By N. BOURBAKI

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**Extra resources for Elements de Mathematique. Integration. Chapitre 9**

**Sample text**

The PRIMA method, in full passive reduced-order interconnect macromodeling algorithm, builds upon the same Krylov space as in the Arnoldi method and PVL, using the Arnoldi method to generate an orthogonal basis for the Krylov space. The fundamental difference with preceding methods is, however, that the projection of the matrices is done explicitly. This is in contrast with PVL and Arnoldi, where the tridiagonal or the Hessenberg matrix is used for this purpose. In other words, the following matrix is formed: Aq = VqT AVq , where Vq is the matrix containing an orthonormal basis for the Krylov space.

In this chapter we will ﬁrst discuss brieﬂy some standard techniques for solving linear systems and for matrix eigenvalue problems. We will mention some relevant properties, but we refer the reader for background and more references to the standard text by Golub and van Loan [3]. We will then focus our attention on subspace techniques and highlight ideas that are relevant and can be carried over to Model Order Reduction approaches for other sorts of problems. 34 H. 1 Some Basic Properties We will consider linear systems Ax = b, where A is usually an n by n matrix: A ∈ Rn×n .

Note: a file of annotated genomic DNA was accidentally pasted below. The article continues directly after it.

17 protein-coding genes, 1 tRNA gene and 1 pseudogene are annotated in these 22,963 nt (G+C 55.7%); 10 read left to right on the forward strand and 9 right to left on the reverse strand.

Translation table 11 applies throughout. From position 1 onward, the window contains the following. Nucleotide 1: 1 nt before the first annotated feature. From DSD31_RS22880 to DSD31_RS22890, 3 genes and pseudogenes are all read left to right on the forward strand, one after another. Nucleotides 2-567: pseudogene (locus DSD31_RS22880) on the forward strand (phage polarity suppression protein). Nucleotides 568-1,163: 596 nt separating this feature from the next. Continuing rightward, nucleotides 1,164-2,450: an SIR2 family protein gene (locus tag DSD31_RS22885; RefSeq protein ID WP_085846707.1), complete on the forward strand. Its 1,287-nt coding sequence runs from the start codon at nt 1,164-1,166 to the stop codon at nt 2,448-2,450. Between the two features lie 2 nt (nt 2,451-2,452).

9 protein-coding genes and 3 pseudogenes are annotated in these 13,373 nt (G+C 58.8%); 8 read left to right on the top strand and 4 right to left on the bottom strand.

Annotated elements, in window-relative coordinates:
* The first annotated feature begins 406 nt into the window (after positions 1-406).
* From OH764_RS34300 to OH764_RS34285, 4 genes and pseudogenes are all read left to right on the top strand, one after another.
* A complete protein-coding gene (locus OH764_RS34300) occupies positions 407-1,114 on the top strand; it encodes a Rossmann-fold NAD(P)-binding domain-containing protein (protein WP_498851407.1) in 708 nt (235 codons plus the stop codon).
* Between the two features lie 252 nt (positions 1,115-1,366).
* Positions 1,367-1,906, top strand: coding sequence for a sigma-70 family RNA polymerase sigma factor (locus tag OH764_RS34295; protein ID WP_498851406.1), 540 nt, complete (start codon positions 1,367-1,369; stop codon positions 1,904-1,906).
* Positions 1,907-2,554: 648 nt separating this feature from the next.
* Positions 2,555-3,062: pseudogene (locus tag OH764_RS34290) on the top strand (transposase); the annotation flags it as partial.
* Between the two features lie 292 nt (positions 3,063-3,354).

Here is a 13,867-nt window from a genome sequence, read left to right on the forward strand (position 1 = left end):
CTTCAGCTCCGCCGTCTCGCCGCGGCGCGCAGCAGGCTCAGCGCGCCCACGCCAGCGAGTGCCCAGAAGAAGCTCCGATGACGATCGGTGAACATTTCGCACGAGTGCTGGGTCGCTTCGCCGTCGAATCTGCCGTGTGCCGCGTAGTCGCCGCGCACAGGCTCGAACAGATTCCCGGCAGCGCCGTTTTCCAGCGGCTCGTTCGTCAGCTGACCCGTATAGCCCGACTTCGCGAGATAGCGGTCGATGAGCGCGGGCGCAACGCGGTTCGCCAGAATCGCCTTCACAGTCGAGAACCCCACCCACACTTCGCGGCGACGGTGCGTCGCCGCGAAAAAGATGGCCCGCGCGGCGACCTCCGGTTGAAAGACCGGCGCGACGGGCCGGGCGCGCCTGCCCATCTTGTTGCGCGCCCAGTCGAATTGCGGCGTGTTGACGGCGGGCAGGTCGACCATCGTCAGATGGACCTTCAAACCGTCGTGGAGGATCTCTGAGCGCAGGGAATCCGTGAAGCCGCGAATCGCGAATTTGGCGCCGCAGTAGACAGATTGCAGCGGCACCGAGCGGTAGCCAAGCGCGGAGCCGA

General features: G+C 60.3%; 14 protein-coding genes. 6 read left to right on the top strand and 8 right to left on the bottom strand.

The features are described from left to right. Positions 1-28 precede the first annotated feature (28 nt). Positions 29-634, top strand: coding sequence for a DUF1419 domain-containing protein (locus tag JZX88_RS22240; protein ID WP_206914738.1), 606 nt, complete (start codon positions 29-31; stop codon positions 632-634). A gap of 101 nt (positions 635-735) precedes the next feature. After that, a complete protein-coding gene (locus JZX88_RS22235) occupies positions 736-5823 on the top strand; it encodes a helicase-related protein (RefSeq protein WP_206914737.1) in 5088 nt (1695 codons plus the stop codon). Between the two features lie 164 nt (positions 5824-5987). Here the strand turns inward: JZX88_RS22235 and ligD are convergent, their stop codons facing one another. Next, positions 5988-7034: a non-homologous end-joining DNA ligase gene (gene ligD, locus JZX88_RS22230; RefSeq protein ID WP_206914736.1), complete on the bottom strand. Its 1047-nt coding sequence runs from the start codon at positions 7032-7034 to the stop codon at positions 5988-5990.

Orthogonalization of such a set of ill-conditioned set of vectors may lead to a correct projection process, but most often it leads to a loss of information and loss of efﬁciency. Using the iteration vectors xi or ri is not a good alternative, because they also may suffer from near dependency. It is much better to generate an orthogonal basis for the Krylov subspace (or any other appropriate subspace) right from the start. We will explain later how to do that for the Krylov subspace. For standard eigenproblems Ax = λx, the subspace approach is even more obvious.